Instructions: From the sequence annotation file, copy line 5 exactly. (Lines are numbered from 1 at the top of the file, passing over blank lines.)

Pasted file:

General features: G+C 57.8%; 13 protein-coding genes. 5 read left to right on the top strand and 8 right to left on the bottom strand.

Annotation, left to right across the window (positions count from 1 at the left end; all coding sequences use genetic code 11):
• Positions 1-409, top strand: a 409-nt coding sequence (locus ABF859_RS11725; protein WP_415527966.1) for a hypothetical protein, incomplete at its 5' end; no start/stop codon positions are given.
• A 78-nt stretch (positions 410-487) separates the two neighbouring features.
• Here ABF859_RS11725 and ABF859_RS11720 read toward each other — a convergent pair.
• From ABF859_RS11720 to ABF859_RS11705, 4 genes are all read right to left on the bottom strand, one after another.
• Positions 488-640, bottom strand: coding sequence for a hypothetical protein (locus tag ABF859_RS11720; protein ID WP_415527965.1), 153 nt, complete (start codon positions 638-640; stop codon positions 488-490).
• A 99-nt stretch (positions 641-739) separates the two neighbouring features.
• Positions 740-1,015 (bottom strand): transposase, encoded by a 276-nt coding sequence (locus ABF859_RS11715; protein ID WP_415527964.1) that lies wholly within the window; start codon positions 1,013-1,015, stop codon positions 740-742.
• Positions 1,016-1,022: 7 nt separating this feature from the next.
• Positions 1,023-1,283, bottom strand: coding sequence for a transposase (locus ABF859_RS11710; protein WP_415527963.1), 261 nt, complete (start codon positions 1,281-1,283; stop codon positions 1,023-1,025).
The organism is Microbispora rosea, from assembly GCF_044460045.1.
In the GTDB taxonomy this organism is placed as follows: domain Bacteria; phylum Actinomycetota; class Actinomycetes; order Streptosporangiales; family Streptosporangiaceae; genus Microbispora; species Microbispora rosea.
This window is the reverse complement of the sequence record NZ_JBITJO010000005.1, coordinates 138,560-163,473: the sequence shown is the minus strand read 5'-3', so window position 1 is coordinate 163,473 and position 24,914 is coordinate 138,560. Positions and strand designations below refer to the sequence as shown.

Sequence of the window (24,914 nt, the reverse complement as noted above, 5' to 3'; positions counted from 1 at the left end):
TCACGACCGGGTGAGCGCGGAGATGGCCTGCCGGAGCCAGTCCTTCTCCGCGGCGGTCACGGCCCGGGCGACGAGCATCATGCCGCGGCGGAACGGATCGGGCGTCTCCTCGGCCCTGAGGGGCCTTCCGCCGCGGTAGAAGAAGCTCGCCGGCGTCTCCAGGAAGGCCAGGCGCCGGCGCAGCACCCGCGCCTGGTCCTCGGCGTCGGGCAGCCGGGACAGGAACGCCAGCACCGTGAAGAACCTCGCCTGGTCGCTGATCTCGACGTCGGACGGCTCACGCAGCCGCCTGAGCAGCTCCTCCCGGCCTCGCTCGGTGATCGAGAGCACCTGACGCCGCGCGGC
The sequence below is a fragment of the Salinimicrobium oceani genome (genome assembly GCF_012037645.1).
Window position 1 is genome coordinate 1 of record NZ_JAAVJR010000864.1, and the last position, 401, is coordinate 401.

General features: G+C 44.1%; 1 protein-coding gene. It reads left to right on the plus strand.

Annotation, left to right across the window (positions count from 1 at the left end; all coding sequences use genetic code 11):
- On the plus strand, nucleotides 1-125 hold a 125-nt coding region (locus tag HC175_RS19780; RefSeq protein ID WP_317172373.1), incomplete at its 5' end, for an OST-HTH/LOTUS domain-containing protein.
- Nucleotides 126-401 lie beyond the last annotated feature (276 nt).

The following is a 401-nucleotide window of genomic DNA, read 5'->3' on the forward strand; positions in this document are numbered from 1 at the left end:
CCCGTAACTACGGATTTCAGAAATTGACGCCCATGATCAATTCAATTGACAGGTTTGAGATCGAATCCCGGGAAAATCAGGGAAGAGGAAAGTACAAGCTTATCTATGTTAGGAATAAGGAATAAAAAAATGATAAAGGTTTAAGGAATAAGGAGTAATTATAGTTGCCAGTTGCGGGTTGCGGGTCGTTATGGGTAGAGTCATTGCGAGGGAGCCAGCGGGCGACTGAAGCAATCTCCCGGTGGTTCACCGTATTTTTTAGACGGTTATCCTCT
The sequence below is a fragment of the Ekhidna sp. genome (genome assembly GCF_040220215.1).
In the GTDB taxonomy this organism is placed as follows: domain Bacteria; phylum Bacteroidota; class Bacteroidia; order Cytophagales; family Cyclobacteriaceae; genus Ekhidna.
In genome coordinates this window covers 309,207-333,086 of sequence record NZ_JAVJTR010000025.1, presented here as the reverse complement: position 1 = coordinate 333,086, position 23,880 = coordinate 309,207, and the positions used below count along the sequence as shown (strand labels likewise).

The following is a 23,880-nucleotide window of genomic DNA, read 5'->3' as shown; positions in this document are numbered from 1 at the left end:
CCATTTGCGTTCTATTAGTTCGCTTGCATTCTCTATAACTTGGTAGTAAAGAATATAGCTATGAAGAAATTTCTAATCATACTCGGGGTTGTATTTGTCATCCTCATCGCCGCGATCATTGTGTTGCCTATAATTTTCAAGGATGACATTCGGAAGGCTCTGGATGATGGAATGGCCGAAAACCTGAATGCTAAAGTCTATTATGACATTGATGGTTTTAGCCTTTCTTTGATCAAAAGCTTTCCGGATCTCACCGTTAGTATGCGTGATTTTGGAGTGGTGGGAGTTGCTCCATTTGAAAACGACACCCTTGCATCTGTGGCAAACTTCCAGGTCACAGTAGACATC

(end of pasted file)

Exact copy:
• Here ABF859_RS11725 and ABF859_RS11720 read toward each other — a convergent pair.